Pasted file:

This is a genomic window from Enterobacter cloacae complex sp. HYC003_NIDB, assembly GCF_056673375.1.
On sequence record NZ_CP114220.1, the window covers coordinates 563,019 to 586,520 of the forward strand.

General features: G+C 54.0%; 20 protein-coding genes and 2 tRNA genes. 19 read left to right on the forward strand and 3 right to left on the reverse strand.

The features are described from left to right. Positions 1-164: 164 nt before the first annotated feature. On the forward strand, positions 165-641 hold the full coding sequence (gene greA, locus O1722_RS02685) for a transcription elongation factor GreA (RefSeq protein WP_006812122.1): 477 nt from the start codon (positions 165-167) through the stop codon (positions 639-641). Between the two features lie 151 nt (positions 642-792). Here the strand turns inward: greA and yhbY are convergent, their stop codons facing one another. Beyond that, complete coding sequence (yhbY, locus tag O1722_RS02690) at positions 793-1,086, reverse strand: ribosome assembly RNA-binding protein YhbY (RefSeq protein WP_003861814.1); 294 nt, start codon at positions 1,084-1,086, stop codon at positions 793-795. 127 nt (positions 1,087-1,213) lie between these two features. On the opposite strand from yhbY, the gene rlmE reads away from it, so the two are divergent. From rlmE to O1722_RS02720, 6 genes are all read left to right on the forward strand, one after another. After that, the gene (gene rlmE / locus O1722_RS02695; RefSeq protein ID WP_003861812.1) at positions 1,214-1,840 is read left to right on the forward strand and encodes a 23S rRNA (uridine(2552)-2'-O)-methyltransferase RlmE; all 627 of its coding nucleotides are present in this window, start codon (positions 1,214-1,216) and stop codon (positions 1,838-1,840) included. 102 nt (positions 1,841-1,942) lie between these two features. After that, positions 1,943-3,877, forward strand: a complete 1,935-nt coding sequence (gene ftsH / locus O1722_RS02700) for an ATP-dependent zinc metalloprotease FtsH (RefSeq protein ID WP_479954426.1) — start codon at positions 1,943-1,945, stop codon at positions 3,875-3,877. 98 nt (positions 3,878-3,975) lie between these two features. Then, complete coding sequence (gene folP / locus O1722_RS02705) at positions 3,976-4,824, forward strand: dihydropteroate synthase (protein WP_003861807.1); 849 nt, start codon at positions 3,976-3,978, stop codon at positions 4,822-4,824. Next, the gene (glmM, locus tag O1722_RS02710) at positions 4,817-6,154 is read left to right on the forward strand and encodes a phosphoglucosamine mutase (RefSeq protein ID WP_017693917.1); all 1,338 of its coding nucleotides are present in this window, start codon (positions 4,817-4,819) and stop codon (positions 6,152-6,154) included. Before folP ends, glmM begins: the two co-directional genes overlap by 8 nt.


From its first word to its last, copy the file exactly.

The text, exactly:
This is a genomic window from Enterobacter cloacae complex sp. HYC003_NIDB, assembly GCF_056673375.1.
On sequence record NZ_CP114220.1, the window covers coordinates 563,019 to 586,520 of the forward strand.

General features: G+C 54.0%; 20 protein-coding genes and 2 tRNA genes. 19 read left to right on the forward strand and 3 right to left on the reverse strand.

The features are described from left to right. Positions 1-164: 164 nt before the first annotated feature. On the forward strand, positions 165-641 hold the full coding sequence (gene greA, locus O1722_RS02685) for a transcription elongation factor GreA (RefSeq protein WP_006812122.1): 477 nt from the start codon (positions 165-167) through the stop codon (positions 639-641). Between the two features lie 151 nt (positions 642-792). Here the strand turns inward: greA and yhbY are convergent, their stop codons facing one another. Beyond that, complete coding sequence (yhbY, locus tag O1722_RS02690) at positions 793-1,086, reverse strand: ribosome assembly RNA-binding protein YhbY (RefSeq protein WP_003861814.1); 294 nt, start codon at positions 1,084-1,086, stop codon at positions 793-795. 127 nt (positions 1,087-1,213) lie between these two features. On the opposite strand from yhbY, the gene rlmE reads away from it, so the two are divergent. From rlmE to O1722_RS02720, 6 genes are all read left to right on the forward strand, one after another. After that, the gene (gene rlmE / locus O1722_RS02695; RefSeq protein ID WP_003861812.1) at positions 1,214-1,840 is read left to right on the forward strand and encodes a 23S rRNA (uridine(2552)-2'-O)-methyltransferase RlmE; all 627 of its coding nucleotides are present in this window, start codon (positions 1,214-1,216) and stop codon (positions 1,838-1,840) included. 102 nt (positions 1,841-1,942) lie between these two features. After that, positions 1,943-3,877, forward strand: a complete 1,935-nt coding sequence (gene ftsH / locus O1722_RS02700) for an ATP-dependent zinc metalloprotease FtsH (RefSeq protein ID WP_479954426.1) — start codon at positions 1,943-1,945, stop codon at positions 3,875-3,877. 98 nt (positions 3,878-3,975) lie between these two features. Then, complete coding sequence (gene folP / locus O1722_RS02705) at positions 3,976-4,824, forward strand: dihydropteroate synthase (protein WP_003861807.1); 849 nt, start codon at positions 3,976-3,978, stop codon at positions 4,822-4,824. Next, the gene (glmM, locus tag O1722_RS02710) at positions 4,817-6,154 is read left to right on the forward strand and encodes a phosphoglucosamine mutase (RefSeq protein ID WP_017693917.1); all 1,338 of its coding nucleotides are present in this window, start codon (positions 4,817-4,819) and stop codon (positions 6,152-6,154) included. Before folP ends, glmM begins: the two co-directional genes overlap by 8 nt.